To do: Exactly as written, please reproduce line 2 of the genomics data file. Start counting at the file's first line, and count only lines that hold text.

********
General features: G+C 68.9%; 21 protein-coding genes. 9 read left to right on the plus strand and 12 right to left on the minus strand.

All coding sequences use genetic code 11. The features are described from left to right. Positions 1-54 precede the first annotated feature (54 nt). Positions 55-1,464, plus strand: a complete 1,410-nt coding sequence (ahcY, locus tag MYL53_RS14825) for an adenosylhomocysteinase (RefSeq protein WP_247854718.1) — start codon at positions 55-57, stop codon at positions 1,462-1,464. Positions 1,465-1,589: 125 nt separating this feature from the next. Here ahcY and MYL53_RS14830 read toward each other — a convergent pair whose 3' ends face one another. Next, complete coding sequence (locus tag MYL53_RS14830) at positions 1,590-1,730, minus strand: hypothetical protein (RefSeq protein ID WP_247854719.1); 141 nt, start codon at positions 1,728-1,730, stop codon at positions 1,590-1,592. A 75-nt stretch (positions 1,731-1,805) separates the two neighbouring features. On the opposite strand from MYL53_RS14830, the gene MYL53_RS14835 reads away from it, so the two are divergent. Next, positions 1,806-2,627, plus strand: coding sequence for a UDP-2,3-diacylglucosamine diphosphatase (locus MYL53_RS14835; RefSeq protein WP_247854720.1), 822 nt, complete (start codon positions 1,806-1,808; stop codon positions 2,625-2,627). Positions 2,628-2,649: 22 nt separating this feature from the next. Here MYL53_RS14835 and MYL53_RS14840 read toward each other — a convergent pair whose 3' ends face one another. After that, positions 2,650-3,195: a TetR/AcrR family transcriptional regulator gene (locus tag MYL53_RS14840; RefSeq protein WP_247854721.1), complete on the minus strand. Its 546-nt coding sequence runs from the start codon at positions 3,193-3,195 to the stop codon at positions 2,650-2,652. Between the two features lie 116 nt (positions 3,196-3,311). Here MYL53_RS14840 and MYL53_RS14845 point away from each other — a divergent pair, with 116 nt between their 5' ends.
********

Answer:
All coding sequences use genetic code 11. The features are described from left to right. Positions 1-54 precede the first annotated feature (54 nt). Positions 55-1,464, plus strand: a complete 1,410-nt coding sequence (ahcY, locus tag MYL53_RS14825) for an adenosylhomocysteinase (RefSeq protein WP_247854718.1) — start codon at positions 55-57, stop codon at positions 1,462-1,464. Positions 1,465-1,589: 125 nt separating this feature from the next. Here ahcY and MYL53_RS14830 read toward each other — a convergent pair whose 3' ends face one another. Next, complete coding sequence (locus tag MYL53_RS14830) at positions 1,590-1,730, minus strand: hypothetical protein (RefSeq protein ID WP_247854719.1); 141 nt, start codon at positions 1,728-1,730, stop codon at positions 1,590-1,592. A 75-nt stretch (positions 1,731-1,805) separates the two neighbouring features. On the opposite strand from MYL53_RS14830, the gene MYL53_RS14835 reads away from it, so the two are divergent. Next, positions 1,806-2,627, plus strand: coding sequence for a UDP-2,3-diacylglucosamine diphosphatase (locus MYL53_RS14835; RefSeq protein WP_247854720.1), 822 nt, complete (start codon positions 1,806-1,808; stop codon positions 2,625-2,627). Positions 2,628-2,649: 22 nt separating this feature from the next. Here MYL53_RS14835 and MYL53_RS14840 read toward each other — a convergent pair whose 3' ends face one another. After that, positions 2,650-3,195: a TetR/AcrR family transcriptional regulator gene (locus tag MYL53_RS14840; RefSeq protein WP_247854721.1), complete on the minus strand. Its 546-nt coding sequence runs from the start codon at positions 3,193-3,195 to the stop codon at positions 2,650-2,652. Between the two features lie 116 nt (positions 3,196-3,311). Here MYL53_RS14840 and MYL53_RS14845 point away from each other — a divergent pair, with 116 nt between their 5' ends.